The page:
Research at the Department of Thoracic Anaesthesiology

The research area focuses on improved monitoring and treatment, during the perioperative course of pulmonary and cardiac surgeries, in children and adults.​​
​The department has a broad research field, often with interdisciplinary clinical projects within the Heart Centre. Below are highlighted areas with ongoing research.

Measurement of cardiac output

New methods for cardiac output measurement is evaluated prior to implementation. There is primarily focus on new, less invasive methods that can provide comparable information to current standards.

The use of heart-lung machine

Cardiac surgery often necessitates the use of a heart-lung machine. Although the technology has improved significantly over the past decades, there remain some associated complications, including postoperative organ failure. There is currently no evidence on the importance of pressure and flow during bypass and how these two components, separately and in conjunction, influence the risk of brain- and kidney-injury. These issues are investigated in both observational and randomized clinical trials.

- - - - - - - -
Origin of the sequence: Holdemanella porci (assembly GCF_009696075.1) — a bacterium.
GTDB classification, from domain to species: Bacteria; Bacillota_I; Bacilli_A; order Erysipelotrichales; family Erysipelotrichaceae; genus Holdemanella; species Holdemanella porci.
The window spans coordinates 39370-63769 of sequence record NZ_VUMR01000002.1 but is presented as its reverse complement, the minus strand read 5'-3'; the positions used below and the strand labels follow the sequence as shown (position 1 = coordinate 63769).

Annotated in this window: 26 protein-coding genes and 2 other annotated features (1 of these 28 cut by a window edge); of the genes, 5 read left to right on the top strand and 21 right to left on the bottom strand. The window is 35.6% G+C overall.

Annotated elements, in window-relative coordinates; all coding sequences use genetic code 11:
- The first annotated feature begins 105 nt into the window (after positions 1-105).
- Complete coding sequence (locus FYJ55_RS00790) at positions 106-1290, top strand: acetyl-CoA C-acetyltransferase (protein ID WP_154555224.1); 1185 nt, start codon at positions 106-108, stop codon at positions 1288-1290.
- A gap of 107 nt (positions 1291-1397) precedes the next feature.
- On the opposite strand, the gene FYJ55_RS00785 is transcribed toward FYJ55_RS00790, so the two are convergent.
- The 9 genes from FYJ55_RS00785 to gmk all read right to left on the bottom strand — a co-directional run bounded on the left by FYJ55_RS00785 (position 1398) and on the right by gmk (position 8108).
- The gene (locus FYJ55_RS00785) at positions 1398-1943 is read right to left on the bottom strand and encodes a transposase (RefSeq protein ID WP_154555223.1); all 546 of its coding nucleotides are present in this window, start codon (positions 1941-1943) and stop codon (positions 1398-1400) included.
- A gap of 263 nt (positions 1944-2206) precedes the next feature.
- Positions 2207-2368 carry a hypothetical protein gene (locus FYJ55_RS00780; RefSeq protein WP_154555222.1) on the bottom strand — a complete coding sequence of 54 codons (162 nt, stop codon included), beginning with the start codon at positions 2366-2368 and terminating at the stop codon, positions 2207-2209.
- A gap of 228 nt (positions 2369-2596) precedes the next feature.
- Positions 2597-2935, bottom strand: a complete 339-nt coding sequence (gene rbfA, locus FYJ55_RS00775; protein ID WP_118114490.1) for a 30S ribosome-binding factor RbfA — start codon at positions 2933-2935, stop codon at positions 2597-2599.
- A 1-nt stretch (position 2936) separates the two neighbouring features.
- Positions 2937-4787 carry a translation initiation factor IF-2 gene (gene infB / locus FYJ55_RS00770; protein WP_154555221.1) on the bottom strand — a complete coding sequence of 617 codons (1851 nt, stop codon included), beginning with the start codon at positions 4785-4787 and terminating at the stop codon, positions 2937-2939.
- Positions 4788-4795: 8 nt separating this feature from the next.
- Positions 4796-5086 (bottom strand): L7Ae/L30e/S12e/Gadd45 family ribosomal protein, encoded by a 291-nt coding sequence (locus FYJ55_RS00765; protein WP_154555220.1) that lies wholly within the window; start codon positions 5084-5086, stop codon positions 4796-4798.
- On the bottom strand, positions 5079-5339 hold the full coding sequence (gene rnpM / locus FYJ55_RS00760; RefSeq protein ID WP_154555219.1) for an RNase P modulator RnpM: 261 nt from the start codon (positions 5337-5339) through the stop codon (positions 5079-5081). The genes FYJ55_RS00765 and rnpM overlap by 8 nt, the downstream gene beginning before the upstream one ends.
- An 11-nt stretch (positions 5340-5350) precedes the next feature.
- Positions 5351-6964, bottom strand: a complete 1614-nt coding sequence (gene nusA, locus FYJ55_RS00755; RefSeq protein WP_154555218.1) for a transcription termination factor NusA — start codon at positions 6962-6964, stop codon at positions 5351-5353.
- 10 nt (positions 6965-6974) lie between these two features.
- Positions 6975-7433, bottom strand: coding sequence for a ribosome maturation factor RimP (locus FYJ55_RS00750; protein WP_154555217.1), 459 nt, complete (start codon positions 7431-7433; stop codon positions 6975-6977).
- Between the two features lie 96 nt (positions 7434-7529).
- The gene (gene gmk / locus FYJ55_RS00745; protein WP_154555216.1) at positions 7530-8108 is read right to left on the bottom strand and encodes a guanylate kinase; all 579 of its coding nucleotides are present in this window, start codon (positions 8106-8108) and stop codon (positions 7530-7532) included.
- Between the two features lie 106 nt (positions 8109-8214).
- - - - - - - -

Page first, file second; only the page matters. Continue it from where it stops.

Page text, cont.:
Heart failure

In the postoperative period after cardiac surgery, both right- and left ventricular heart failure may occur. Management of these clinical conditions, both in terms of diagnosis, monitoring and treatment, will be explored in several research projects. In more severe forms of heart failure, the potential gain from providing mechanical support needs further clarification. Mechanical support can be offered both in heart and /or lung failure as a bridge to recovery or to organ transplantation.

Haemostasis and transfusion

There are several studies indicating that the use of blood component therapy can result in increased morbidity. Cardiac surgery is one of the specialties with the greatest consumption of blood products, as compared to other surgical procedures. Within this research area, the main focus is on establishing well-define transfusion limits as well as an individualized treatment algorithm to reduce the need for transfusion of blood products.


Treatment of delirium in the post-operative period is currently without any evidence of which drug(s) to prefer. The condition is extremely debilitating for the patient and often the cause of a prolonged admission in the intensive care unit. Treatment with rapidly metabolized sedatives and opioids seems more attractive, but to determine superiority of one of these drugs a randomized clinical trial is planned.​


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